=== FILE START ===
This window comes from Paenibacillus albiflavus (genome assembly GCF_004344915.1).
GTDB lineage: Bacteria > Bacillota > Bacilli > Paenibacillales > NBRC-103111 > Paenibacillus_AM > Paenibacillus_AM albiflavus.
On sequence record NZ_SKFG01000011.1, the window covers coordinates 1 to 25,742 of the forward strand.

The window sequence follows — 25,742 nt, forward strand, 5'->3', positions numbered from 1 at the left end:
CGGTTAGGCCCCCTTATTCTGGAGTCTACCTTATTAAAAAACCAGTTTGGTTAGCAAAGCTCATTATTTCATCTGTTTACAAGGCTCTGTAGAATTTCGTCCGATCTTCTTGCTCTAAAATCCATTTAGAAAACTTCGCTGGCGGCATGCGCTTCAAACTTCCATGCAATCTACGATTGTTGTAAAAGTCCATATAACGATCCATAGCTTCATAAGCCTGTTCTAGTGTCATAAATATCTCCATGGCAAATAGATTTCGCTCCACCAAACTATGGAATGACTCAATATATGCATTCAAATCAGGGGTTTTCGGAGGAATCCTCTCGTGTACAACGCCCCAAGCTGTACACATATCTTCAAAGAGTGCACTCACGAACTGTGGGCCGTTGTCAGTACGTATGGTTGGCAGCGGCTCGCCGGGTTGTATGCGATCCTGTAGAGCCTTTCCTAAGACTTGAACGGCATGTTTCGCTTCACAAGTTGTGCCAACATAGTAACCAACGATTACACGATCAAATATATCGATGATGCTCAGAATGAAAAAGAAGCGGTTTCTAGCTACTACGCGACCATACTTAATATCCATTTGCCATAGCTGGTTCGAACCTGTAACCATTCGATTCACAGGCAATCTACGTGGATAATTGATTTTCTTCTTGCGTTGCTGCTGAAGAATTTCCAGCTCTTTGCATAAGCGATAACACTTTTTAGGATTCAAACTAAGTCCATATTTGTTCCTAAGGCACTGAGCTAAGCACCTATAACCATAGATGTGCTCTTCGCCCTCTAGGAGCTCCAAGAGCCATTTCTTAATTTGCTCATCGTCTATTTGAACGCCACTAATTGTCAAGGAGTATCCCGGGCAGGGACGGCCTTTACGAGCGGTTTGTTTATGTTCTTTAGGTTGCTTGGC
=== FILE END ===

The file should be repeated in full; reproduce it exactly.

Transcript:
This window comes from Paenibacillus albiflavus (genome assembly GCF_004344915.1).
GTDB lineage: Bacteria > Bacillota > Bacilli > Paenibacillales > NBRC-103111 > Paenibacillus_AM > Paenibacillus_AM albiflavus.
On sequence record NZ_SKFG01000011.1, the window covers coordinates 1 to 25,742 of the forward strand.

The window sequence follows — 25,742 nt, forward strand, 5'->3', positions numbered from 1 at the left end:
CGGTTAGGCCCCCTTATTCTGGAGTCTACCTTATTAAAAAACCAGTTTGGTTAGCAAAGCTCATTATTTCATCTGTTTACAAGGCTCTGTAGAATTTCGTCCGATCTTCTTGCTCTAAAATCCATTTAGAAAACTTCGCTGGCGGCATGCGCTTCAAACTTCCATGCAATCTACGATTGTTGTAAAAGTCCATATAACGATCCATAGCTTCATAAGCCTGTTCTAGTGTCATAAATATCTCCATGGCAAATAGATTTCGCTCCACCAAACTATGGAATGACTCAATATATGCATTCAAATCAGGGGTTTTCGGAGGAATCCTCTCGTGTACAACGCCCCAAGCTGTACACATATCTTCAAAGAGTGCACTCACGAACTGTGGGCCGTTGTCAGTACGTATGGTTGGCAGCGGCTCGCCGGGTTGTATGCGATCCTGTAGAGCCTTTCCTAAGACTTGAACGGCATGTTTCGCTTCACAAGTTGTGCCAACATAGTAACCAACGATTACACGATCAAATATATCGATGATGCTCAGAATGAAAAAGAAGCGGTTTCTAGCTACTACGCGACCATACTTAATATCCATTTGCCATAGCTGGTTCGAACCTGTAACCATTCGATTCACAGGCAATCTACGTGGATAATTGATTTTCTTCTTGCGTTGCTGCTGAAGAATTTCCAGCTCTTTGCATAAGCGATAACACTTTTTAGGATTCAAACTAAGTCCATATTTGTTCCTAAGGCACTGAGCTAAGCACCTATAACCATAGATGTGCTCTTCGCCCTCTAGGAGCTCCAAGAGCCATTTCTTAATTTGCTCATCGTCTATTTGAACGCCACTAATTGTCAAGGAGTATCCCGGGCAGGGACGGCCTTTACGAGCGGTTTGTTTATGTTCTTTAGGTTGCTTGGC